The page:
ROSWELL, Ga. — A strip mall overhaul that could propel downtown Roswell’s redevelopment cleared another hurdle last week.
The city’s Historic Preservation Commission gave the nod to a slate of outdoor renovations proposed at Roswell Plaza, a shopping center near the corner of Norcross and Alpharetta streets in the heart of Roswell’s Historic District.
The nearly 40-year-old commercial building that houses the shopping center is on tap for a massive facelift, one that can help accelerate the city’s hopes of transforming the overall downtown area.
Shields Engineering Group, an Atlanta civil engineering firm, plans to replace the aging storefront’s walls and windows with new brick veneer, wood siding, metal canopies and window frames, according to a letter of intent the firm’s senior engineer Lee Webb sent city officials Aug. 5. The developer also intends to build three new patios and landscaping islands on the east side of the 1.9-acre property.
The project is meant to complement the $100-million redevelopment just feet away at Southern Post, a massive effort that got underway earlier this year.
While the Historic Preservation Commission gave unanimous approval to the proposed upgrades at Roswell Plaza, their green light Sept. 8 came with seven conditions.
One of the key suggestions was screening behind the west side of the building to fence off the property’s utility locker. Commissioners also asked that the intensity of the LED lights proposed for the property be reduced by around 12 percent. The board also asked Shields Engineering Group to prepare a mockup of the brick and metal materials the firm intends to use for doors, windows and outdoor siding.
Historic Preservation Commission member Andrew Shepard suggested the developer consider extending brick facia on the outdoor patio all the way up to plaza building, arguing it would help foster continuity. Commissioners agreed to revisit that detail after the developer does a more in-depth study of construction plans for the patio.
The board must review and sign off on the minor adjustments before Shields can apply for a building permit.
The Roswell Plaza property, located at 100 Norcross Street and 1017 Alpharetta Street, is an off-market shopping center that abuts the Southern Post along Alpharetta Street. The strip mall is anchored by a collection of discount shops, mixed-martial art dojos and Hispanic-oriented storefronts.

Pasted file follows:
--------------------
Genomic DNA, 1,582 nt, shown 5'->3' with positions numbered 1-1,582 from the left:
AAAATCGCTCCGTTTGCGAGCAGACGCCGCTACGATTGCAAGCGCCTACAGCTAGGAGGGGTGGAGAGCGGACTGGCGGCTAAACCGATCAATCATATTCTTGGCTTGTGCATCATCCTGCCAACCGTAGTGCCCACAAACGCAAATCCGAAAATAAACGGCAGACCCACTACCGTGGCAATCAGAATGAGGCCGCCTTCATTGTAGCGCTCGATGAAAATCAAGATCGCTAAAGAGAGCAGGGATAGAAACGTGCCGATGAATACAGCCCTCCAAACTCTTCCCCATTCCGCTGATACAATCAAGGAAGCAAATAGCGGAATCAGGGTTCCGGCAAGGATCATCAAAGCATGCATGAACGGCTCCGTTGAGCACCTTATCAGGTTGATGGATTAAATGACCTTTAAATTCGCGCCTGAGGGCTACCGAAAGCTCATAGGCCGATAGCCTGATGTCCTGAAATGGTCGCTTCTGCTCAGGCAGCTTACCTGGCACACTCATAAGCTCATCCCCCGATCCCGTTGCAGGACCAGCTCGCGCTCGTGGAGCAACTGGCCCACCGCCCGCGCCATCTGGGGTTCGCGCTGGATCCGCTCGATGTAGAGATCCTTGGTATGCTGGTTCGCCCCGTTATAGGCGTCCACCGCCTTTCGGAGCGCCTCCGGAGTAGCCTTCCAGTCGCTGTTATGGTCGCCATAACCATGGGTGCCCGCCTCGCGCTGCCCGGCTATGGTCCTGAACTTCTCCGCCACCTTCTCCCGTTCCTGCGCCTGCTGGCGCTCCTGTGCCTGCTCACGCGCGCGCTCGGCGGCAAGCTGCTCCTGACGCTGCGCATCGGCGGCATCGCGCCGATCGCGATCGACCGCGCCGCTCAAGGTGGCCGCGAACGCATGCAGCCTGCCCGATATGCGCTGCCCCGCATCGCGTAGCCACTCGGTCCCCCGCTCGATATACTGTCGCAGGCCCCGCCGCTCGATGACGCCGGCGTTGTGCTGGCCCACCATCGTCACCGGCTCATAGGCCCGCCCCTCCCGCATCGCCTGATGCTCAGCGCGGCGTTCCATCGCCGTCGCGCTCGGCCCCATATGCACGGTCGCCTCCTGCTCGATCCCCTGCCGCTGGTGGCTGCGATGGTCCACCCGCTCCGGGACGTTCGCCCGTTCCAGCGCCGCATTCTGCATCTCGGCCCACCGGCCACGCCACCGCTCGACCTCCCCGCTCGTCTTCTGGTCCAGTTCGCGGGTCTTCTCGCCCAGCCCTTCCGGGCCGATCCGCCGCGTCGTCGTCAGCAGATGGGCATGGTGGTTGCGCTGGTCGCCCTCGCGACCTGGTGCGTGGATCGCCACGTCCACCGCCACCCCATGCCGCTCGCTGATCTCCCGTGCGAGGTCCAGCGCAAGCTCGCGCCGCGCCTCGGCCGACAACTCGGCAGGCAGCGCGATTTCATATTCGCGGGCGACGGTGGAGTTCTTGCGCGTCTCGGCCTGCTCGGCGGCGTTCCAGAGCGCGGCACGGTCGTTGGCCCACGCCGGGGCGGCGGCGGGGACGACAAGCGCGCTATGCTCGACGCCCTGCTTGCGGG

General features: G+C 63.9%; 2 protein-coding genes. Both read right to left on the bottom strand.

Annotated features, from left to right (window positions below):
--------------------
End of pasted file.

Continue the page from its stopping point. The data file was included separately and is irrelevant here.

Developers steering the renovation effort envision a plaza that will feature restaurants, display shops and outdoor patios amid modern industrial-style architecture.
It’s an effort to fit into what city officials envision as the corridor’s new tenor. Southern Post is a highly anticipated mixed-used development that broke ground in February. S.J. Collins Enterprises is spearheading that revitalization effort which includes plans for restaurants, shops, apartments, town homes and about 70,000 square feet of office space on the 4.28-acre property. The site sat idle under city ownership for about three years before the Fairburn-based real estate company acquired it in November 2019.
Commissioner Anthony “Geoff” Sheard asked whether the two developments will be divided from one another. Webb said the two sites’ driveways will be interconnected. Sheard seemed to find comfort in that detail as well as the kinship in their apparent designed plans.
“I just like the idea of using Southern Post as a style guide so it looks more like a coherent development rather than something that just happens to be next to it,” he said.
Commission Vice Chairman Alex Paulson said he was excited for the Roswell Plaza renovations, describing it as “an opportunity to really make this a sweet spot all the way around.”
But he also expressed concerns on several of the project’s site plans, questioning the developers about fencing or vegetative buffers on the west side to block the public’s view of utility outlay. Paulson was also adamant that developers explicitly declare in their plans dimensions for the new window frames, doors and other openings to ensure continuity throughout the building. He urged them to consider different approaches for the proposed patios before bringing the plans back before the board.
“Generally I think you’re there, I’d just like to see more specifics,” he told Webb and representatives from AKA Studios, the project’s architect. “This is a pretty big renovation and a big focal point in Roswell, so we need to do it right.”